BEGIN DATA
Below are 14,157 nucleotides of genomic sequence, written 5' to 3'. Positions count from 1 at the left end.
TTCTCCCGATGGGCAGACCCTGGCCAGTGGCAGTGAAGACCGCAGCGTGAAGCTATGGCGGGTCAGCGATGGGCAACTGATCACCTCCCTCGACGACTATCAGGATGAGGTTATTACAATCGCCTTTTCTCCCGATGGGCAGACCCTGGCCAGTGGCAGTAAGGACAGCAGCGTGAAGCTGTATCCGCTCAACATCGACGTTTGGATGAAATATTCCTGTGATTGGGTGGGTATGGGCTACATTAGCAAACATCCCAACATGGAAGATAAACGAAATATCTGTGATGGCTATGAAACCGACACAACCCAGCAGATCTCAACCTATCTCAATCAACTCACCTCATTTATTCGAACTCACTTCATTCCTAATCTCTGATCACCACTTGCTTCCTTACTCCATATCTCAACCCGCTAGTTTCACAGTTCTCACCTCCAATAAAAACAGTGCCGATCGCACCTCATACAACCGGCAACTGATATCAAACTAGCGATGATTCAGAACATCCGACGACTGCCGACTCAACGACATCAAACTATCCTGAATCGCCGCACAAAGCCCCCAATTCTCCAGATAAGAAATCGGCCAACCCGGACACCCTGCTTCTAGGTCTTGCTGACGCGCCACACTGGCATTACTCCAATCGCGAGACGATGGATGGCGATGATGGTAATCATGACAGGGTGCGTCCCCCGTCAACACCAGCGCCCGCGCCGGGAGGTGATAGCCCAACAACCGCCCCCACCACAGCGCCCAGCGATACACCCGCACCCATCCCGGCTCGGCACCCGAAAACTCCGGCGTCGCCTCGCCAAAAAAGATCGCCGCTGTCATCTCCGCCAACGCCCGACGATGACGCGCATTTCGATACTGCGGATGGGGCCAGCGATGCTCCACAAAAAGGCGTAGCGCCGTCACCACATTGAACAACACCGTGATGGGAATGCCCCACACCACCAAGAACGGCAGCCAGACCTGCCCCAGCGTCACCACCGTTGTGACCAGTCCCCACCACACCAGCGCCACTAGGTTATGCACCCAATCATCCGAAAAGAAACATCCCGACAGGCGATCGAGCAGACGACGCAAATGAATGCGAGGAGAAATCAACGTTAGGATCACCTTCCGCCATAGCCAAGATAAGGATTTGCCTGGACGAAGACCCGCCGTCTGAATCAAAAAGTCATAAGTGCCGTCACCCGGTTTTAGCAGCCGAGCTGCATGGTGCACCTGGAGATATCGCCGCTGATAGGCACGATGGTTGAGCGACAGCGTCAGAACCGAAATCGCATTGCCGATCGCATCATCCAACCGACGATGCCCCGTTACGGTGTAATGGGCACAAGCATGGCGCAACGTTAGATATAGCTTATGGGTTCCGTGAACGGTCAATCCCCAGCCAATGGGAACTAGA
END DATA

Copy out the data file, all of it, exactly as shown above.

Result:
Below are 14,157 nucleotides of genomic sequence, written 5' to 3'. Positions count from 1 at the left end.
TTCTCCCGATGGGCAGACCCTGGCCAGTGGCAGTGAAGACCGCAGCGTGAAGCTATGGCGGGTCAGCGATGGGCAACTGATCACCTCCCTCGACGACTATCAGGATGAGGTTATTACAATCGCCTTTTCTCCCGATGGGCAGACCCTGGCCAGTGGCAGTAAGGACAGCAGCGTGAAGCTGTATCCGCTCAACATCGACGTTTGGATGAAATATTCCTGTGATTGGGTGGGTATGGGCTACATTAGCAAACATCCCAACATGGAAGATAAACGAAATATCTGTGATGGCTATGAAACCGACACAACCCAGCAGATCTCAACCTATCTCAATCAACTCACCTCATTTATTCGAACTCACTTCATTCCTAATCTCTGATCACCACTTGCTTCCTTACTCCATATCTCAACCCGCTAGTTTCACAGTTCTCACCTCCAATAAAAACAGTGCCGATCGCACCTCATACAACCGGCAACTGATATCAAACTAGCGATGATTCAGAACATCCGACGACTGCCGACTCAACGACATCAAACTATCCTGAATCGCCGCACAAAGCCCCCAATTCTCCAGATAAGAAATCGGCCAACCCGGACACCCTGCTTCTAGGTCTTGCTGACGCGCCACACTGGCATTACTCCAATCGCGAGACGATGGATGGCGATGATGGTAATCATGACAGGGTGCGTCCCCCGTCAACACCAGCGCCCGCGCCGGGAGGTGATAGCCCAACAACCGCCCCCACCACAGCGCCCAGCGATACACCCGCACCCATCCCGGCTCGGCACCCGAAAACTCCGGCGTCGCCTCGCCAAAAAAGATCGCCGCTGTCATCTCCGCCAACGCCCGACGATGACGCGCATTTCGATACTGCGGATGGGGCCAGCGATGCTCCACAAAAAGGCGTAGCGCCGTCACCACATTGAACAACACCGTGATGGGAATGCCCCACACCACCAAGAACGGCAGCCAGACCTGCCCCAGCGTCACCACCGTTGTGACCAGTCCCCACCACACCAGCGCCACTAGGTTATGCACCCAATCATCCGAAAAGAAACATCCCGACAGGCGATCGAGCAGACGACGCAAATGAATGCGAGGAGAAATCAACGTTAGGATCACCTTCCGCCATAGCCAAGATAAGGATTTGCCTGGACGAAGACCCGCCGTCTGAATCAAAAAGTCATAAGTGCCGTCACCCGGTTTTAGCAGCCGAGCTGCATGGTGCACCTGGAGATATCGCCGCTGATAGGCACGATGGTTGAGCGACAGCGTCAGAACCGAAATCGCATTGCCGATCGCATCATCCAACCGACGATGCCCCGTTACGGTGTAATGGGCACAAGCATGGCGCAACGTTAGATATAGCTTATGGGTTCCGTGAACGGTCAATCCCCAGCCAATGGGAACTAGA